Adam B. Mausner

Senior Associate (Non-resident), International Security Program
Associated Programs: International Security Program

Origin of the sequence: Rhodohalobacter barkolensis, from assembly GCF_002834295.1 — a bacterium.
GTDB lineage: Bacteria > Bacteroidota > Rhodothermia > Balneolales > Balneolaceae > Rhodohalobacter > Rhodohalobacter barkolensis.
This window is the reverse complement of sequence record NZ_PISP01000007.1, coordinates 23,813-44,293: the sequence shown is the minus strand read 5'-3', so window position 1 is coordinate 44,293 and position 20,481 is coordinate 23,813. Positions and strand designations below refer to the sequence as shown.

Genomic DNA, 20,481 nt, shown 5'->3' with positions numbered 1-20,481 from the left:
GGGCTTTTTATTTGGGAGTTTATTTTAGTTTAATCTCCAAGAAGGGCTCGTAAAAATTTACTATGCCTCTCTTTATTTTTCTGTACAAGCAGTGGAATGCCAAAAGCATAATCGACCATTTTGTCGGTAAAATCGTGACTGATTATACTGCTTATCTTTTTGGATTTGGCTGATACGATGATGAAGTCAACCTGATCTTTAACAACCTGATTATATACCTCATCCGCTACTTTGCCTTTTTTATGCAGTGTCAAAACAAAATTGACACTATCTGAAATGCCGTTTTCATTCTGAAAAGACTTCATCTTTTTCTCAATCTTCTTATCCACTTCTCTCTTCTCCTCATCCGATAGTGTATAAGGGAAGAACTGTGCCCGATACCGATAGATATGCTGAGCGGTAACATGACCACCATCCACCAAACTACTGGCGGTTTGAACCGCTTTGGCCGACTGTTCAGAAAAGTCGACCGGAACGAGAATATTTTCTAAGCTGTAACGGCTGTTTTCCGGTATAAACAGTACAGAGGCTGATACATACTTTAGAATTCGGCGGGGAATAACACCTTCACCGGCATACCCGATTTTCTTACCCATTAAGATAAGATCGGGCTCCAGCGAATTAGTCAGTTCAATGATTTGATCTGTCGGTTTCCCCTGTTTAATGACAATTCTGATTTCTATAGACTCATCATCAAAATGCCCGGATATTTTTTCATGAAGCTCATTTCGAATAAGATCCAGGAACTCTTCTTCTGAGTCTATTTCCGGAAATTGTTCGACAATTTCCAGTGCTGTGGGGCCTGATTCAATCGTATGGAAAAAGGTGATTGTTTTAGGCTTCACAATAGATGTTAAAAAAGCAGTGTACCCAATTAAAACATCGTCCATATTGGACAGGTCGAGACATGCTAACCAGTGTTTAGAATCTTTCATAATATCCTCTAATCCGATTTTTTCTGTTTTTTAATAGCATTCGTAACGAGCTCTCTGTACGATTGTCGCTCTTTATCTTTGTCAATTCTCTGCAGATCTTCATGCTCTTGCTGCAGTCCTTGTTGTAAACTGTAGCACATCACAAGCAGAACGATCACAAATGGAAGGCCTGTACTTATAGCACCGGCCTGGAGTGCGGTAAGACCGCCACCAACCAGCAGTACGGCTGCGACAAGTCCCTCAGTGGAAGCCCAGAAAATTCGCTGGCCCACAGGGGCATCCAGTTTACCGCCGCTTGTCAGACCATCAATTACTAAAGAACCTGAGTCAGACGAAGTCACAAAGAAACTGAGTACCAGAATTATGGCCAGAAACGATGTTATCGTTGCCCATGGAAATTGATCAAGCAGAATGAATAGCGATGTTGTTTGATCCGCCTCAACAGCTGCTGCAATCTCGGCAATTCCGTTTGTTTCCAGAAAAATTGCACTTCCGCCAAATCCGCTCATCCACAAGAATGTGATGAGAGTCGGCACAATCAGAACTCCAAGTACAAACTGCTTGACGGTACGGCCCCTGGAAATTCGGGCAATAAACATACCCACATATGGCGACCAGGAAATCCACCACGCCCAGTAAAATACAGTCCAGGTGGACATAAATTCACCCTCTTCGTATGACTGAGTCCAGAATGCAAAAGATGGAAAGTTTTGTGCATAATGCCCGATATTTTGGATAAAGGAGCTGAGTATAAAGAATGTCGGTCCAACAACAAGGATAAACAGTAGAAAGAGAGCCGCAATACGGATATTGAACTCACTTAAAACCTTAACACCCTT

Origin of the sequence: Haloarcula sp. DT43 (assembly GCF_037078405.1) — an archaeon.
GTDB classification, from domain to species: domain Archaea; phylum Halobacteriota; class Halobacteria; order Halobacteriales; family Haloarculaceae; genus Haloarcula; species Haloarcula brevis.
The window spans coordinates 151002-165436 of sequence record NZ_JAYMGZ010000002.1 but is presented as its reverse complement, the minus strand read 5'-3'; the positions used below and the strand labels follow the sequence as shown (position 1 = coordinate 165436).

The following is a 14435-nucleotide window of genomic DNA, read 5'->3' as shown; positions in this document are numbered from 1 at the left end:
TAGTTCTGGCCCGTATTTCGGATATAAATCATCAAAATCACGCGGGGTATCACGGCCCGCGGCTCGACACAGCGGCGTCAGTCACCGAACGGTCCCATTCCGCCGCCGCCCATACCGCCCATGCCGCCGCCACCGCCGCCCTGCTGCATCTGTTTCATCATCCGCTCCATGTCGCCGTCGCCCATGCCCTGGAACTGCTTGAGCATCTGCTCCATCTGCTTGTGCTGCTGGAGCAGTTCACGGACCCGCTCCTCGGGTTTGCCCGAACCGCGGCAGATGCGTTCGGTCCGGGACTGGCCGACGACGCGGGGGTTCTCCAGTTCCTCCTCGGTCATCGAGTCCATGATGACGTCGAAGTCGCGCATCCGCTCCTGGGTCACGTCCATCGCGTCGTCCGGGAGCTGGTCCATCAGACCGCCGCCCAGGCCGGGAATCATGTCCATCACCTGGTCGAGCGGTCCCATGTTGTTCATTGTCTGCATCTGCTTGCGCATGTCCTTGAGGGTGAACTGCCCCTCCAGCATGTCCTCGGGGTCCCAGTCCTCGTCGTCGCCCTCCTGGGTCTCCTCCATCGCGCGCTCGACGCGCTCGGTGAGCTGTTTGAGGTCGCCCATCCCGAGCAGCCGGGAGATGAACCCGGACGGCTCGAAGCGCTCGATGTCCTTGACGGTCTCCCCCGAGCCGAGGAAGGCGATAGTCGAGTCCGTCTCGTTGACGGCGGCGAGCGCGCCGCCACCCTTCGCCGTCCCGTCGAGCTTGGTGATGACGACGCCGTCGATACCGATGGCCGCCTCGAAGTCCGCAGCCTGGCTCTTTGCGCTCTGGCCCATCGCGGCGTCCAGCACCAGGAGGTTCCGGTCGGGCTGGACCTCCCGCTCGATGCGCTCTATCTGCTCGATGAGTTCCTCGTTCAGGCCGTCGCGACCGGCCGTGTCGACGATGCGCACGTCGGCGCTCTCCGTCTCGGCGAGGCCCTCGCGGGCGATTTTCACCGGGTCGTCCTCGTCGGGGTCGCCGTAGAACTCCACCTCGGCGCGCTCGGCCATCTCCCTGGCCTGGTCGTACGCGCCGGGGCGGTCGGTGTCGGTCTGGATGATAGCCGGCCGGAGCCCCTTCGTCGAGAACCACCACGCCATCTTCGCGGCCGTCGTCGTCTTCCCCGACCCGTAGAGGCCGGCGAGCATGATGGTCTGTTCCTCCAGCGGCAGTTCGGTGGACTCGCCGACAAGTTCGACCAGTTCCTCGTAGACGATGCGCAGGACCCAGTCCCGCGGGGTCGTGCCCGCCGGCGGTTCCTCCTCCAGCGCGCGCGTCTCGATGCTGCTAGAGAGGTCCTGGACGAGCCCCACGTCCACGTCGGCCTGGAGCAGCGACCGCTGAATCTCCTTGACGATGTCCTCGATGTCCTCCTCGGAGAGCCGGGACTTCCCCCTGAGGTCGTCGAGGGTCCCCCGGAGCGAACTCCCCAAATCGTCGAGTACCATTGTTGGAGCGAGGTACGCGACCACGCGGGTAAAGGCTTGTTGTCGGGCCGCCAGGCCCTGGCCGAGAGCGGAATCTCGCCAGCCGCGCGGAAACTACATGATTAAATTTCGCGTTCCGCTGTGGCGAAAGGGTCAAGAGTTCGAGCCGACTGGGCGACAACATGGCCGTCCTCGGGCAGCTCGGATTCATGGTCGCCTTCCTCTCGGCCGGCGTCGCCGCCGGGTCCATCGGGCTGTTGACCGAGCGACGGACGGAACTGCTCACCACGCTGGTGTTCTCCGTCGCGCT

Adam Mausner is senior associate with the International Security Program at CSIS, where he specializes in Stability Operations, (including the conflicts in Afghanistan, Iraq, Libya, and Syria), with a focus on local security force development. He is currently on rotation at the U.S. Department of Defense as a policy adviser in the Office of the Under Secretary of Defense for Policy (OSD-P), focused on Stability Operations and UN peacekeeping. Previously, Mausner spent three years at OSD-P as an Afghanistan country director, focused on the development of Afghan security forces, congressional affairs, detainee affairs, security metrics, women in the Afghan security forces, and legal and policy authorities. As a CSIS fellow, he has conducted research on European security, energy issues, security developments in the Middle East and China, and the U.S. defense budget. From 2007 to 2012, he was a fellow with the Burke Chair in Strategy at CSIS, where he coauthored a number of books, including Afghan National Security Forces: What It Will Take to Implement the ISAF Strategy (2010), Iraq and the United States: Creating a Strategic Partnership (2010), Withdrawal from Iraq: Assessing the Readiness of Iraqi Security Forces (2009), Winning in Afghanistan: Creating Effective Afghan Security Forces (2009), and Iraqi Force Development: Conditions for Success, Consequences of Failure (2007). His CSIS articles/reports include “The War in Afghanistan: A Race Against Time, Resources, and the Enemy,” “Iraq and US Strategy in the Gulf: Shaping US Plans after Withdrawal,” and “Reforming ANSF Metrics.” Before joining CSIS, he worked at the Center for Security Studies, researching cybersecurity issues and helping to create a database of international treaties. He also worked for Columbia International Affairs Online as acting executive editor. Mausner received a B.A. in political science from Vassar College and studied at the King’s College London War Studies Department in 2002. He received a master’s degree in security studies from Georgetown University in 2008.